10 FEBRUARY 1961, Page 38

Postscript • • • QUITE the best comment on the

new Sunday Tele- graph and its slogan about `filling the gap' (as though it were a chocolate bar) was in the Guardian's London Letter : 'the gap which this first issue ob- viously filled was that between Saturday's Daily Telegraph and Monday's.' The news columns were professionally handled, as are the daily's; the `home' and 'fashion' features, like the daily's, all looked as though they had been written for a rather more socially anxious sort of reader; and in its leading article, which urged Mr. Butler to make up his mind about capital punishment, the new paper failed to reveal whether it had yet made up its own. (Though I shouldn't need more than one guess as to how it is made up.) The editor of the Sunday Telegraph made a great point of the paper's smaller size: 'this is meant to be a paper that you can read through —and finish in one day.' But the type is so small, and the columns so tight, that although the Sunday Telegraph is only twenty-eight pages to the forty pages apiece of the other two posh Sundays, I'd wager that there's more than seven- tenths of the reading matter.

The other Sundays gave the new boy a cour- teous welcome—all except the Sunday Times, which, animadverting on 'filling the gap,' ob- served that the Sunday Telegraph 'seems to be aimed at the reader who is dissatisfied with the flippancy, the cultural vacuity . . . of the "popu- lars" but it not yet quite up to the high cultural and political standards which THE SUNDAY TIMES characteristically maintains. . . ."Peter- borough,' in Monday's Daily Telegraph, sorrow- fully considered this 'a sneer at the whole of the rest of the Sunday press, and a declaration of such complacency as I thought had gone out of fashion.' Personally, I thought that the Sunday Times had meant to be funny, and was.

In any case, a newspaper can hardly complain of the complacency of others when its editor writes that, 'we shall revive the art of reportage . . . by bringing the imaginative writer to the news situation. . . .' This isn't, perhaps, a golden age of reporting, but a very high percentage of Fleet Street's best reporters are on the other two serious Sundays, and very good they are— men like Patrick O'Donovan and Tom Stacey, Rawle Knox and Gavin Lyall—and it is unfair, misleading and smug of the Sunday Telegraph to write as thought they don't exist or will have to be taught their job.

I had no idea, until I looked in at the spring session of the Church Assembly the other day, that the Church of England looked after its affairs in such up-to-the-minute surroundings. The House of Clergy was meeting in the great rotunda of an assembly hall at Church House, all pale wood, `contemporary' light-fittings, built- in amplifiers at every desk, and an illuminated device to signal the item on the agenda, and the number in the printed list of each speaker—just like the illuminated numbers at the side of the stage that tell you what music-hall turn is on as you come back from the bar.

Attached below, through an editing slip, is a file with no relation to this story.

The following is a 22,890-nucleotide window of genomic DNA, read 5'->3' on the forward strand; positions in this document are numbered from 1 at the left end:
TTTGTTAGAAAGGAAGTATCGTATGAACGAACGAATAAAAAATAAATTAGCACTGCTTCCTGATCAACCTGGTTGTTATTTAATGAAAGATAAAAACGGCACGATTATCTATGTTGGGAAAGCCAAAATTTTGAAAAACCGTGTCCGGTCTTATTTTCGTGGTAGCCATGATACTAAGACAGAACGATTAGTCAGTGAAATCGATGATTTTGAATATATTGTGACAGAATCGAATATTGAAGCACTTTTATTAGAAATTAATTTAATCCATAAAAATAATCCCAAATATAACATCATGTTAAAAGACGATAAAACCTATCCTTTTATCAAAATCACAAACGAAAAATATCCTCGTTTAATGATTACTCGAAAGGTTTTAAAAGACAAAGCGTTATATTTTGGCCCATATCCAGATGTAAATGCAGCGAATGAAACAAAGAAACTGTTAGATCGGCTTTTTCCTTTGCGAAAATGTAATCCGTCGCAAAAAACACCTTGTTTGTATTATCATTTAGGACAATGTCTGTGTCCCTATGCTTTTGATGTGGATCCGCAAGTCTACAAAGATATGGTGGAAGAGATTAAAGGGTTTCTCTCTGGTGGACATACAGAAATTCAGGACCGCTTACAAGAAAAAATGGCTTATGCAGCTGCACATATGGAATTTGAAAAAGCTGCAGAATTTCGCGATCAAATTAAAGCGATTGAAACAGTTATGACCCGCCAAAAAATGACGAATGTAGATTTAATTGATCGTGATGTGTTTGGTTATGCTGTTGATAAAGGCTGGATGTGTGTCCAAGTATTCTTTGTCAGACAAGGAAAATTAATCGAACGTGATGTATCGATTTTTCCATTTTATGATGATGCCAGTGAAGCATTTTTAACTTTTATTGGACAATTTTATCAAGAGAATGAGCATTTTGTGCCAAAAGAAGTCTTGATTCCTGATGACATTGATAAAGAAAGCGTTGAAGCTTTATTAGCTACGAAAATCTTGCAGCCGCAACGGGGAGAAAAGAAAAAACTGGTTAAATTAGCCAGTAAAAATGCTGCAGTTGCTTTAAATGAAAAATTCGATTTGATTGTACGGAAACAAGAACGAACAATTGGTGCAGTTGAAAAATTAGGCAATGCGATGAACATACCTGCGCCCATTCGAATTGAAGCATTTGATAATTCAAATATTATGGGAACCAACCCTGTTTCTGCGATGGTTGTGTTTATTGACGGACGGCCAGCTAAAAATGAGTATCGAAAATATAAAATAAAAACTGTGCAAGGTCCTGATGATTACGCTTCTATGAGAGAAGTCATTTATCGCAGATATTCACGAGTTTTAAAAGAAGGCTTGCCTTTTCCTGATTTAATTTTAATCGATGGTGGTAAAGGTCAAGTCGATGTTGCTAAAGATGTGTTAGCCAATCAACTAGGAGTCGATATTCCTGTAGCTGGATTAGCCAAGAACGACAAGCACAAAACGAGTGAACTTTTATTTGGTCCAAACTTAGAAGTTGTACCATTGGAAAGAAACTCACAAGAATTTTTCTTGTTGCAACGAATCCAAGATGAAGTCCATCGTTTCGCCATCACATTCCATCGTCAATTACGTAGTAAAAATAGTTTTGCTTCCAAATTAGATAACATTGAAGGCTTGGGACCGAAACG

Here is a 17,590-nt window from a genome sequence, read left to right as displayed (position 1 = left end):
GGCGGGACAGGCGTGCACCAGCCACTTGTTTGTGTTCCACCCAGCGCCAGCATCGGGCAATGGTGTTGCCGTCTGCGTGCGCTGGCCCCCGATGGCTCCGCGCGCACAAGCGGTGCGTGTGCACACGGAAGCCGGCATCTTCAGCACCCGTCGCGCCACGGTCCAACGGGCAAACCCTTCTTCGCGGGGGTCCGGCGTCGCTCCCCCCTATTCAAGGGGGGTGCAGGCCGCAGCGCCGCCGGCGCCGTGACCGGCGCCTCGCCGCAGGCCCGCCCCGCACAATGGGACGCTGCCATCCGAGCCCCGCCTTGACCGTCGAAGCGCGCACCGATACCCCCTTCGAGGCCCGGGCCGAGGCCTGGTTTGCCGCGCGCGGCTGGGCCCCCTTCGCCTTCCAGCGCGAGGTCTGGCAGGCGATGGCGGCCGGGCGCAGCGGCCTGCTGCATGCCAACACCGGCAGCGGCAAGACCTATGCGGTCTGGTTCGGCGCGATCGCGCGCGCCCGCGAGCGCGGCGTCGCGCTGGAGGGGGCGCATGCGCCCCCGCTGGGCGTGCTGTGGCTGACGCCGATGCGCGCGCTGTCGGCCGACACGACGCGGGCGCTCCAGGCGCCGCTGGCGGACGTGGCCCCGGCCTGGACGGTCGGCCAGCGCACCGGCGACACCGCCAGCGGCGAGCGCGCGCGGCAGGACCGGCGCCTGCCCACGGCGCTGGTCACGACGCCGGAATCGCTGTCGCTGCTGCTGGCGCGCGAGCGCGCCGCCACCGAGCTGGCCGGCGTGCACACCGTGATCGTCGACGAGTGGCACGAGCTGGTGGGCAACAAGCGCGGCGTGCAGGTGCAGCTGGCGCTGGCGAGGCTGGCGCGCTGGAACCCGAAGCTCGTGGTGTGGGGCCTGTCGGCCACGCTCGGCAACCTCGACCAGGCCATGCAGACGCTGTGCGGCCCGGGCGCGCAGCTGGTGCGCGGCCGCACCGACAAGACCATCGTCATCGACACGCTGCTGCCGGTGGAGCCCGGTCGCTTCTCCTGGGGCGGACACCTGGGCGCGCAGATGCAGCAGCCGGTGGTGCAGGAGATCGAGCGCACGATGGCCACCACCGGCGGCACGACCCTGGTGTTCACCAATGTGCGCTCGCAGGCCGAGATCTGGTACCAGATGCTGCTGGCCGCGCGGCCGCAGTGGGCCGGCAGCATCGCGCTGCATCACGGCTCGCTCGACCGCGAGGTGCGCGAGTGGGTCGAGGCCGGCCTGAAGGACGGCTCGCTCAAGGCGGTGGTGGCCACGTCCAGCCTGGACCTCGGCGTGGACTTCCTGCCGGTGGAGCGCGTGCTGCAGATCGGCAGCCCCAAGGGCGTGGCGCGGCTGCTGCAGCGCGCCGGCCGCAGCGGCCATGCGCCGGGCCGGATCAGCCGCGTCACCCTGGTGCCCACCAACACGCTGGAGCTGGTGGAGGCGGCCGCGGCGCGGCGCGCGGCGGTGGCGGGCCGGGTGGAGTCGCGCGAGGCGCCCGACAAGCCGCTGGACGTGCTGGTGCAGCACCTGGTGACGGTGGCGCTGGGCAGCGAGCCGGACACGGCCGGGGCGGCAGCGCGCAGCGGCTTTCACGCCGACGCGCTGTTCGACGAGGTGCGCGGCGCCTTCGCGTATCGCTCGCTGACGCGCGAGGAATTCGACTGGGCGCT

Such amenities made all the more poignant the complaint of one member who, in the course of the discussion on marriage and burial fees, wanted to know where the money was coming from to keep his graveyard tidy, especially now that wreaths were no longer made up on willow, which he could burn, but on wire, which he had to pay someone to take away.

Among the 130 or so members present were two beards—one young and black; one middle- aged and grey—and only one set of moustaches, a wholehearted Walter Paterish sort of affair. I don't know whether 130 members of the House of Clergy, from parish priests to deans, consti- tutes a professional pollster's slice of the pro- fession, but I think that only one pair of moustaches and a brace of beards on well over a hundred Anglican faces is pretty near the national average. When did moustaches, worn with dog-collars, come to signify noncon- formity?

Up in the press gallery there was an agree- ably worldly touch. The agenda papers were dis- tributed to the reporters there by a lay official wearing the tie of that least clerical, most bon- homous of clubs, the Savage.

* Wine is a living thing and, like all living things, sometimes behaves in unaccountable ways. None more so than sherry. There is no knowing whether a cask of young wine will turn out to be a fino or an oloroso, for it is not the grape, nor the year nor the soil that decides, but some mysterious influence that nobody has ever de- fined or discovered. Then again, the solera System is hard to understand : I had read about sherry for years and never fully understood this system of production until I visited the Jerez vineyards and bodegas and talked endlessly to growers and shippers. Now, along comes the most comprehensive and most comprehensible book I have read on the subject—Sherry, by Julian Jeffs (Faber, 36s.), out today—which ex- plains much that I had to go to Jerez to find out. Though it may be that it could have said more about manzanilla, the most unaccountable even of sherries, and to others not a sherry at all. It is what the sherry grapes produce if bred and blended at Sanlucar de Barrameda, though it turns into one of the other sorts of sherry if taken in cask to Jerez, a dozen miles away, just as Jerez wine in cask becomes manzanilla at Sanlucar. Mr. Jeffs claims that it can only be drunk at Sanlucar, too, but those who would like to discover for themselves how it differs from a fino will find good ones at the Army and Navy Stores, and at the pretty little shop of Andre Simon fits in Bury Street, St. James's— both at 17s., and both dry and very delicate wines, highly appetising before a good dinner.